• Falls below 85% of need: a buffer of 20% is added to the land supply requirement and an action plan is required; and
  • Falls below 75% of need: the presumption in favour of sustainable development applies in addition to 20% buffer and action plan.

H.     No requirement for green belt boundaries to be reviewed or altered. This has been one of the most controversial changes, fuelling concerns about future local plans delivering less, not more housing.

I.  Continued emphasis on beauty which comes as no surprise. The reference to mansard roofs is still very much present.

3. When do these changes take effect?

Subject to a few limited exceptions, the changes take place immediately, so any planning applications being decided from 19 December 2023 onwards will need to consider the changes.

In the short-term the Secretary of State has indicated that the government will not hesitate to intervene where local planning authorities have failed to put a plan in place. 

4. What does this mean for LPAs and the development industry?

With advisory targets, the urban uplift watering down, and no need to review green belt, it is difficult to see where the much needed new housing will come from. The new NPPF has been branded a “NIMBY’s charter” by the HBF and The Times has taken things further, calling it “a death warrant for a party with precious little to offer the hardworking young”.

The updated NPPF provides the clarity that some authorities have been waiting for ahead of progressing their plans, particularly those with large areas of Green Belt. However, the deadline of 30th June 2025 for submission of plans under the current system is looming. All plans submitted after this deadline will need to be prepared in accordance with the new system. For those authorities who are unable to meet this deadline there is still a level of uncertainty surrounding the new system of plan-making, and the role of National Development Management Policies (NDMPs), and therefore, a risk of delay in these authorities preparing updated plans.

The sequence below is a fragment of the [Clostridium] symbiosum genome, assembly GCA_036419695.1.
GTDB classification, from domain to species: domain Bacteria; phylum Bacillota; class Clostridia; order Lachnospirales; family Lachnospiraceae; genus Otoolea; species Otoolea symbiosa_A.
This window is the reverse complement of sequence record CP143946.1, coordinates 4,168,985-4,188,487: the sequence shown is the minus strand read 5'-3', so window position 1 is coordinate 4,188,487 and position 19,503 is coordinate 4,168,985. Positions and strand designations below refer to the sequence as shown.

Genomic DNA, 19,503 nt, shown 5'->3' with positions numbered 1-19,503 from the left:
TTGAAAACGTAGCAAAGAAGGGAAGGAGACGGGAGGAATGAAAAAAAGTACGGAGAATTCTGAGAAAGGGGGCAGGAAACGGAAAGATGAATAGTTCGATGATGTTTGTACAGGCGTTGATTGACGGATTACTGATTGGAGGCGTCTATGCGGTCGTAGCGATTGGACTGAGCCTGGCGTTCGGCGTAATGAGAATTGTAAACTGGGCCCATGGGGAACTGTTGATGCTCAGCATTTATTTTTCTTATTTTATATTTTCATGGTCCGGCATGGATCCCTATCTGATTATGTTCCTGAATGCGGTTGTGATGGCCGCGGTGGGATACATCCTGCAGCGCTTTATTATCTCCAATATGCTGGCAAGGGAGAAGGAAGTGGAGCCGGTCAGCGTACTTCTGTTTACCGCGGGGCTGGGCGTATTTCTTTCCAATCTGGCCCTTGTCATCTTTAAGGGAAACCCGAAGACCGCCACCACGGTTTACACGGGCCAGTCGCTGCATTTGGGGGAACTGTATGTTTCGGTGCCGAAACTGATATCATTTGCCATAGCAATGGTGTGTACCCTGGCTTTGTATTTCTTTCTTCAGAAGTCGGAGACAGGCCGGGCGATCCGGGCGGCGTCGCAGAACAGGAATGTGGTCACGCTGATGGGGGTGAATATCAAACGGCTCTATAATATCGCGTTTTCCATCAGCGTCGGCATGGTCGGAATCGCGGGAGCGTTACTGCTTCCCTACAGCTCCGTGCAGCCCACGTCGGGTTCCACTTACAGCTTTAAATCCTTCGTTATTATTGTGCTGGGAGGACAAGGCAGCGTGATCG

5. What happens next?

Gove mentioned a raft of other items in his speech, including:

A. Potential measures to speed up planning decisions such as the removal of the ability to agree extensions to determination deadlines, to encourage councils to determine applications quickly;

B. A group of experts is looking at whether the London Plan is to blame for the shortfall in housing delivery in London. It is to report back in the next few months and Gove may intervene in the London Plan as a result;